Banned books: Parents push for censorship on the rise

Attempts to ban books in schools and public libraries are surging this year, according to preliminary data from the American Library Association (ALA).

"We’re seeing an unprecedented and unremitting wave of book censorship in schools and libraries across the country," said Deborah Caldwell-Stone, the director of ALA’s Office for Intellectual Freedom.             

Through August of this year, the group said they’ve documented 681 attempts to ban or restrict books, with 1,651 unique titles being targeted. Both numbers are on pace to exceed record-highs set in 2021.

Caldwell-Stone said most of the efforts target marginalized or historically underrepresented voices.

"Now we’re seeing individuals at school board meetings, library board meetings, with a list of 25, 35, 50 books and demanding that they all be removed en masse," she explained.

Similar efforts to ban books have been made in recent years in Fairfax County, Spotsylvania County, and just this week in Fauquier County, to name a few.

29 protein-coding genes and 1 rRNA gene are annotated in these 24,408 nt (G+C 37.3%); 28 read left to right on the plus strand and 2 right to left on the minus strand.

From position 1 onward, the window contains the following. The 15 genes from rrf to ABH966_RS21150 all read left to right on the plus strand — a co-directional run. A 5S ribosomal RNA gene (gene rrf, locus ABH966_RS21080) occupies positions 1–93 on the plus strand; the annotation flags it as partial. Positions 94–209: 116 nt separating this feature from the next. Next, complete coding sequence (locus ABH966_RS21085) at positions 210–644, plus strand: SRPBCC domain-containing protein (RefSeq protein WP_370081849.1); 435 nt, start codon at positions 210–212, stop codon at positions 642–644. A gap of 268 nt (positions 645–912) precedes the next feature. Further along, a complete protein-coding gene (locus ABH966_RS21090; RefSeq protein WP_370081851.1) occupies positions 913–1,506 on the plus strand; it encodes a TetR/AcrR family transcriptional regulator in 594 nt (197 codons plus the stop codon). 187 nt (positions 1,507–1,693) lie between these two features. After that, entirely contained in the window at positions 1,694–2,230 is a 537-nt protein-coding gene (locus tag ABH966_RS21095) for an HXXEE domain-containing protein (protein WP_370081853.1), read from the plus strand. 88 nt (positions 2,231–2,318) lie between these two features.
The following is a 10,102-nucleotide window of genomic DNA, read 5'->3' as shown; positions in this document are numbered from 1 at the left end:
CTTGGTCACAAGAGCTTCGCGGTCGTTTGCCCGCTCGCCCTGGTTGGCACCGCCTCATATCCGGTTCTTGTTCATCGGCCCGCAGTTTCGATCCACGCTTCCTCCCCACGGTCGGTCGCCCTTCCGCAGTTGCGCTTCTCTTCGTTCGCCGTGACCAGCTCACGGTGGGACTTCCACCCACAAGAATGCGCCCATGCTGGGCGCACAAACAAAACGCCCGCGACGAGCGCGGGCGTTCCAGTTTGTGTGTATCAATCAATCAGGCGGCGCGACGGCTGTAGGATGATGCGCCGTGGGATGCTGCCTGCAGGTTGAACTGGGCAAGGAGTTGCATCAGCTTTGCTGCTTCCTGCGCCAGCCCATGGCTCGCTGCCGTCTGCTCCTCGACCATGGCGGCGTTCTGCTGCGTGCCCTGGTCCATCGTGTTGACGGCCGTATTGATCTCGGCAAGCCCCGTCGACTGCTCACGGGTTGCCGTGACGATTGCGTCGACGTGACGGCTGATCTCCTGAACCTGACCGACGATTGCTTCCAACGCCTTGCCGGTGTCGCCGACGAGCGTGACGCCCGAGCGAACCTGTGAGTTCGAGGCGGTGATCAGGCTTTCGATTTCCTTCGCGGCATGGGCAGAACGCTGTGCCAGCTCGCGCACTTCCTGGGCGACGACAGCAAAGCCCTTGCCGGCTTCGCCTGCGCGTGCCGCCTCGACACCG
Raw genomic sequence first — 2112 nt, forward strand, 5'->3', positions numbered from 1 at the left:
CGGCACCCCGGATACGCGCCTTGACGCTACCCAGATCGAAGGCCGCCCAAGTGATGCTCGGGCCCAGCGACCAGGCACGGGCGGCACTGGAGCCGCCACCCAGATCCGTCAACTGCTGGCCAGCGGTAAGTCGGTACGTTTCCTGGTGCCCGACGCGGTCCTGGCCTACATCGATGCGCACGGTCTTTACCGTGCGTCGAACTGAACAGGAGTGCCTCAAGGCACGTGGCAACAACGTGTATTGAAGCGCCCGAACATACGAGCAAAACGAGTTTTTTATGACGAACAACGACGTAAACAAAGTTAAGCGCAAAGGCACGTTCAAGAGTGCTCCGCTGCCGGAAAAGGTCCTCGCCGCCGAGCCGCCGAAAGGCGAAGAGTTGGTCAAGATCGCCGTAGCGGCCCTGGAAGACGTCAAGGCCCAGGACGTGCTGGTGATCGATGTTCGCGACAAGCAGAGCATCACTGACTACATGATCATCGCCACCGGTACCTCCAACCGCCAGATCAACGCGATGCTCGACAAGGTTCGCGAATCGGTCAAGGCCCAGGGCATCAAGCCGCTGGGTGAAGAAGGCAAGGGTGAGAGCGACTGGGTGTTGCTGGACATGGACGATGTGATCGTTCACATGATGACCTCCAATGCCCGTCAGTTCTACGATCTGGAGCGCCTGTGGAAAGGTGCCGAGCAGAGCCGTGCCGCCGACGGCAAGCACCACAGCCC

"I guess we live in a world now that public schools would rather have kids read about gay pornography than Christ," Spotsylvania County School Board member Rabih Abduismail said at a public meeting in November 2021.

"It’s perfectly fine for a parent to guide their child’s reading," Caldwell-Stone told FOX 5 Friday. "Everyone should have the ability to make choices about what they read and about what their family reads. I don’t think that they should be able to impose those choices on other families."

National "Banned Books Week" begins Sunday. Some local libraries, including in the District, will be taking part.